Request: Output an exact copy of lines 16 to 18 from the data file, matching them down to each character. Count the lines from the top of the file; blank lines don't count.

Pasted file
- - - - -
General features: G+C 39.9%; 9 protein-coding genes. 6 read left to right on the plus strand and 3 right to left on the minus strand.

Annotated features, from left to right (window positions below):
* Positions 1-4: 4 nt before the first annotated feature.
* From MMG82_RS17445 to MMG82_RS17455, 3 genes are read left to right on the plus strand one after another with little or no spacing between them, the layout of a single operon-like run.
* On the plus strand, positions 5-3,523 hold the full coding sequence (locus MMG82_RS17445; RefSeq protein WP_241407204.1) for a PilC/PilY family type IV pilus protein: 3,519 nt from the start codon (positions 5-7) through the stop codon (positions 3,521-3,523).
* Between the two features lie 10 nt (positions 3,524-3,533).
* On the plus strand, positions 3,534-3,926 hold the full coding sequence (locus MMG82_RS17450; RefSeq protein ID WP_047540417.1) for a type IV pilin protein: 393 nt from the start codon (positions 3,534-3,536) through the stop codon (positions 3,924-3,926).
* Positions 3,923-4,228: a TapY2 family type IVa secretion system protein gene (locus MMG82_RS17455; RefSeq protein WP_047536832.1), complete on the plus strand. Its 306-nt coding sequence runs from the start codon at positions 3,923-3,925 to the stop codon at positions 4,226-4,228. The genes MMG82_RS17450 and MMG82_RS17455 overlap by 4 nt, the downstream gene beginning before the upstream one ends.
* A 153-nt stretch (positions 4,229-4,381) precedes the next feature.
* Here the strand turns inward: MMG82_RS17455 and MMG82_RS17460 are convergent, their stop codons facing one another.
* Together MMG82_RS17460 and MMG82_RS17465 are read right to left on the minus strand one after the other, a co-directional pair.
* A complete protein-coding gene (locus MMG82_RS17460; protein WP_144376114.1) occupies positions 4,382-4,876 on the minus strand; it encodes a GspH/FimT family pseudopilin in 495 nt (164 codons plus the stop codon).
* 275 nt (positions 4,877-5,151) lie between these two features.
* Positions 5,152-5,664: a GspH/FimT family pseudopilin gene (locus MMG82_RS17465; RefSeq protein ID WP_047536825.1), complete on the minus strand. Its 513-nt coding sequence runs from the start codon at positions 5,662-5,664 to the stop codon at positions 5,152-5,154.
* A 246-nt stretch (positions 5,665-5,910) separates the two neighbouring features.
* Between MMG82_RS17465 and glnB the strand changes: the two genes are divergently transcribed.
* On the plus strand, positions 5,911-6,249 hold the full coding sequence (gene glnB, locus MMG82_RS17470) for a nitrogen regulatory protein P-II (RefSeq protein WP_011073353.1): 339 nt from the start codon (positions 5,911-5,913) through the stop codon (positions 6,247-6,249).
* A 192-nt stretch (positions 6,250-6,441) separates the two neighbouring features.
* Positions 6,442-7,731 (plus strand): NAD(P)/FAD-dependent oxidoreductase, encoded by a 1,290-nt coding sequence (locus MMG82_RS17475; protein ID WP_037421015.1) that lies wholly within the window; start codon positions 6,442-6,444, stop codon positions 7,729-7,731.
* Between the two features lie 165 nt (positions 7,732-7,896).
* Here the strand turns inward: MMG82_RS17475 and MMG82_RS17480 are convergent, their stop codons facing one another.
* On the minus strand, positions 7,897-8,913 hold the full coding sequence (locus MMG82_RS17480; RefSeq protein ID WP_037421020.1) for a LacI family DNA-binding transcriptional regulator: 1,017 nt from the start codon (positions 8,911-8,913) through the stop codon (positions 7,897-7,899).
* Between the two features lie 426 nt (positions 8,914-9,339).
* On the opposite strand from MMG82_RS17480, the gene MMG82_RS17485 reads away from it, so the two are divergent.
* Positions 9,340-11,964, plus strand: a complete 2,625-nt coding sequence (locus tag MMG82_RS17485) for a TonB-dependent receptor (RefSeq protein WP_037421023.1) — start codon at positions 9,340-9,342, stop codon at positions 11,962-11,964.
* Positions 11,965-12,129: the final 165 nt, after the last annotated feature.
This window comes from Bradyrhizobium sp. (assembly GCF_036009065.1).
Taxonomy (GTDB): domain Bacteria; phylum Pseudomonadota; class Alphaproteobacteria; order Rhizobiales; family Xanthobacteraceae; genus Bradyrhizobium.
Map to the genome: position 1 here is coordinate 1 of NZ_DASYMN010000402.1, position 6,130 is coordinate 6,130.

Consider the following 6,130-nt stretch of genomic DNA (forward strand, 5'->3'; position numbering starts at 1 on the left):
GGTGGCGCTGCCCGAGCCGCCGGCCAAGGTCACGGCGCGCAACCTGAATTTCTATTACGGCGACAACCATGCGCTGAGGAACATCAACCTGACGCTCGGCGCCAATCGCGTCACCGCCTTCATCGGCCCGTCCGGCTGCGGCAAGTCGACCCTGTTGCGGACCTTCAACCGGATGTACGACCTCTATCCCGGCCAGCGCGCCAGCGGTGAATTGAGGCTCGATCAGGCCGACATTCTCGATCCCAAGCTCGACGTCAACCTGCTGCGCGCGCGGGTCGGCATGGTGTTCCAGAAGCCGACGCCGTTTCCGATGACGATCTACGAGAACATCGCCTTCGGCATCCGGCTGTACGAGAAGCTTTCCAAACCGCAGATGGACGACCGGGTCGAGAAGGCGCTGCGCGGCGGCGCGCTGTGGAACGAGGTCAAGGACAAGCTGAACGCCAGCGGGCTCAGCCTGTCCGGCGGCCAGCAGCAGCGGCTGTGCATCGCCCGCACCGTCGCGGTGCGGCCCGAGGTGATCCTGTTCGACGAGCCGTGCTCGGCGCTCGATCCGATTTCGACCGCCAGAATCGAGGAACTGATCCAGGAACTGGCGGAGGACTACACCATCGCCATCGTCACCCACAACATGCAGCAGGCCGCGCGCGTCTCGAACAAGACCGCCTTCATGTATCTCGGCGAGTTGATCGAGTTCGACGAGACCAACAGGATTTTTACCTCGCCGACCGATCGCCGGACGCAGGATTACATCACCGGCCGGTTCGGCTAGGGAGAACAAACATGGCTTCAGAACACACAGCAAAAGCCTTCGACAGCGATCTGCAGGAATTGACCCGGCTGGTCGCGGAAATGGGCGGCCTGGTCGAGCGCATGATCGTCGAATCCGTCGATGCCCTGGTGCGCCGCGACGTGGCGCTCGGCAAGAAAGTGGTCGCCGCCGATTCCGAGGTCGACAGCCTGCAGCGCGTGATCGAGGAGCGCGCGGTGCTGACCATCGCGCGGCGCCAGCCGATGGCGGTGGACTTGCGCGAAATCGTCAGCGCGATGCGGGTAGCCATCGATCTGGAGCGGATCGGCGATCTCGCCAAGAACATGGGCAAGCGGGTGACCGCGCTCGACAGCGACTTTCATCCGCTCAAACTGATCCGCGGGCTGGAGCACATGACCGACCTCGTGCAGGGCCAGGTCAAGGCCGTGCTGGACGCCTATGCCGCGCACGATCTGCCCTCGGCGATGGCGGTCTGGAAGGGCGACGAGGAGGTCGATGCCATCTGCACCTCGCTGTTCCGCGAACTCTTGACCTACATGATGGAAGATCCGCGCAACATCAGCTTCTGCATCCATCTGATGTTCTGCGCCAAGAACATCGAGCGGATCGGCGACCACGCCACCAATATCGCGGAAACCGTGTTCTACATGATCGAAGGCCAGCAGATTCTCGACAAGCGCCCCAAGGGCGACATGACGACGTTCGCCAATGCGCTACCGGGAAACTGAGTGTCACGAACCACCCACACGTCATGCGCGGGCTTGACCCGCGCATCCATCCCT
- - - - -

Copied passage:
* Between MMG82_RS17465 and glnB the strand changes: the two genes are divergently transcribed.
* On the plus strand, positions 5,911-6,249 hold the full coding sequence (gene glnB, locus MMG82_RS17470) for a nitrogen regulatory protein P-II (RefSeq protein WP_011073353.1): 339 nt from the start codon (positions 5,911-5,913) through the stop codon (positions 6,247-6,249).
* A 192-nt stretch (positions 6,250-6,441) separates the two neighbouring features.